Food & Drink

Three Wines That Pair Perfectly With Pasta

Put away the gravy boats and potato peelers, and let’s make some red sauce.

After two months of wintery roasts and holiday fare, it’s gastronomically refreshing to observe National Spaghetti Day on January 4. Put away the gravy boats and potato peelers, and let’s make some red sauce! Here are three wines to pair with pasta, no matter what color sauce you put on top.

Cieck Erbaluce di Caluso 2019
($22, Free Run Wine Merchant)

Richly textured cream sauces that support seafood demand a wine with vibrancy and plenty of flavor. Erbaluce is a grape variety native to the northern Italian region of Piemonte that fits the bill perfectly. Notes of citrus, melon, and gooseberry are supported by juicy acidity that can cut right through. Hints of white pepper on the finish are the perfect complement to garlic accents.

Castellare Chianti Classico 2018
($27 Winebow)

Is there anything more symbolic of Italian cuisine than the tomato? It’s the foundation of a galaxy of sauces from a simple pomodoro to the rich ragù alla Bolognese. In every case, this high-acid ingredient demands a wine that offers finesse to outlast its assertive character. For this, we go to the Sangiovese grape in its home of Tuscany, specifically Chianti. This example bursts with currant tones and a fine finish.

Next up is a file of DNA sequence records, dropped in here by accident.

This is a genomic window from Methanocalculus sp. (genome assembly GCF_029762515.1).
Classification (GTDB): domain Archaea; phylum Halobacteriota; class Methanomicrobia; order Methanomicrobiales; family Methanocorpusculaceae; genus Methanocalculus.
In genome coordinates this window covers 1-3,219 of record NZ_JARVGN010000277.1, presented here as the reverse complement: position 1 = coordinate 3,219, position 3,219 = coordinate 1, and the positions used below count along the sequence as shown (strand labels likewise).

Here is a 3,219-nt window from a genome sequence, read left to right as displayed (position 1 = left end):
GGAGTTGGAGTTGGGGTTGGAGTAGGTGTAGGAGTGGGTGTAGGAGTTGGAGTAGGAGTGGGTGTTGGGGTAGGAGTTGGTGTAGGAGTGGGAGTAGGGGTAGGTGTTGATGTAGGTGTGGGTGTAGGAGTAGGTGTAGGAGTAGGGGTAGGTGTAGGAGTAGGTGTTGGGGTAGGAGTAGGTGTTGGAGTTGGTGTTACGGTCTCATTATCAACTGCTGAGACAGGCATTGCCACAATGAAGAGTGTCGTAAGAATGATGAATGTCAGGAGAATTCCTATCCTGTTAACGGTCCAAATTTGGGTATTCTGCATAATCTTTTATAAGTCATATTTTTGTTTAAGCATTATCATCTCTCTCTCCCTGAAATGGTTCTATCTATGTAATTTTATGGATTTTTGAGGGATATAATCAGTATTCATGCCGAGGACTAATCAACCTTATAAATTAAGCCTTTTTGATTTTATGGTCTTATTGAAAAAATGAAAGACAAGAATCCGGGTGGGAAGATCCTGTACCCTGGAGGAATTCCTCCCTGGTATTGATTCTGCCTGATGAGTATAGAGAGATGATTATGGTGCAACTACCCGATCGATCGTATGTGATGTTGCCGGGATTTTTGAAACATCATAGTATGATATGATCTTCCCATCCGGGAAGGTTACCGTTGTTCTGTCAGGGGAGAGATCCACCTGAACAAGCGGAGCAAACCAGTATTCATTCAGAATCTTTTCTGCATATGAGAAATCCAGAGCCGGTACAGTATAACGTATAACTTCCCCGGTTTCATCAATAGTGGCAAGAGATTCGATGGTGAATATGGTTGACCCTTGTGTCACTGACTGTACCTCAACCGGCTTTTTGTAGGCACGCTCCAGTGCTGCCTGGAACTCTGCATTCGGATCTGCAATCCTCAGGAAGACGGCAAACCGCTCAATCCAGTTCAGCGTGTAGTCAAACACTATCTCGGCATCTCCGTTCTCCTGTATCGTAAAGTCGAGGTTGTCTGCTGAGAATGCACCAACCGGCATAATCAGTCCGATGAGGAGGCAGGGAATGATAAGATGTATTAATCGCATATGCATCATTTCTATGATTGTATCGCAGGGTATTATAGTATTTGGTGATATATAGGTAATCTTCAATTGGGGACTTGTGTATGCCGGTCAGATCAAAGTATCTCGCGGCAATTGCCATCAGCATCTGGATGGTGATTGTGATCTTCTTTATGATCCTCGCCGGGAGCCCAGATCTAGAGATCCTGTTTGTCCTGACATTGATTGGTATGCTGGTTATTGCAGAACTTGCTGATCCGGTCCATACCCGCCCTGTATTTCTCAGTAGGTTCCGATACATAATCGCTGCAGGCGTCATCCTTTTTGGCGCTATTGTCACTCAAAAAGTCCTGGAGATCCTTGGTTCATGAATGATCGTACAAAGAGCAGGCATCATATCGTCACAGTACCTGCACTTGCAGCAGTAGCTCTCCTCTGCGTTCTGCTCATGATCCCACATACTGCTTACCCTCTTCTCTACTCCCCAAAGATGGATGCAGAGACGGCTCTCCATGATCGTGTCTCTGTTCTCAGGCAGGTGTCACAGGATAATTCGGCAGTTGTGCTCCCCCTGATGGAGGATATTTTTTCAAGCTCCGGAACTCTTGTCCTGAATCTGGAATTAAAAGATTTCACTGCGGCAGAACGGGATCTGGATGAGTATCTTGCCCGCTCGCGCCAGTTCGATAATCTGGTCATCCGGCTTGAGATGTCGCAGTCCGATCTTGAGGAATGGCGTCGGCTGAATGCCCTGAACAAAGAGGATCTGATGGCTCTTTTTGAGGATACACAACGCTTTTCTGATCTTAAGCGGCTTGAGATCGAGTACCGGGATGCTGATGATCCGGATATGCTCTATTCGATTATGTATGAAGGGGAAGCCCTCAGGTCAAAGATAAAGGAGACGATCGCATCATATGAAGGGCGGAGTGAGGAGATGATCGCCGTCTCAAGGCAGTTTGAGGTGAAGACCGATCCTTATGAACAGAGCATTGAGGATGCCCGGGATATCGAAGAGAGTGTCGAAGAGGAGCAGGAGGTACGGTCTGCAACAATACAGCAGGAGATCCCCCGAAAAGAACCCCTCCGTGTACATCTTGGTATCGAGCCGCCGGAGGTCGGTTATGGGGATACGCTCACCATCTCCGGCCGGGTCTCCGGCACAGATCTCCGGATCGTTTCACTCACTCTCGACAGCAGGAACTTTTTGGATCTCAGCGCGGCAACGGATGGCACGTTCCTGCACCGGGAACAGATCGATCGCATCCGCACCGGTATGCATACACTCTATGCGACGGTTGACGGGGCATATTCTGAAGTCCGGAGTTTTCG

Bongiovanni Langhe Arneis 2018
($21, Bacchus Importers Ltd)

Folks can argue whether peas belong in Carbonara sauce (we think not), but what isn’t in dispute is that the richness of the dish needs a wine with lifted flavors and aromas to prevail. Arneis is a grape indigenous to Northern Italy, and its calling card is floral peachy tones and a refreshing finish—just the ticket for savory sauces—and the wine’s mineral finish matches perfectly with salty cured pork.

GRAPE EXPECTATIONS: Erbaluce, Arneis, Sangiovese, these aren’t grapes most people have heard of, but they should have. Italy is home to more than 350 varieties of winemaking grapes. If you like authentic flavors, look no further than Italian wines. From before the Romans hosted Bacchanalian parties to present day, few countries can boast such an array of wine styles.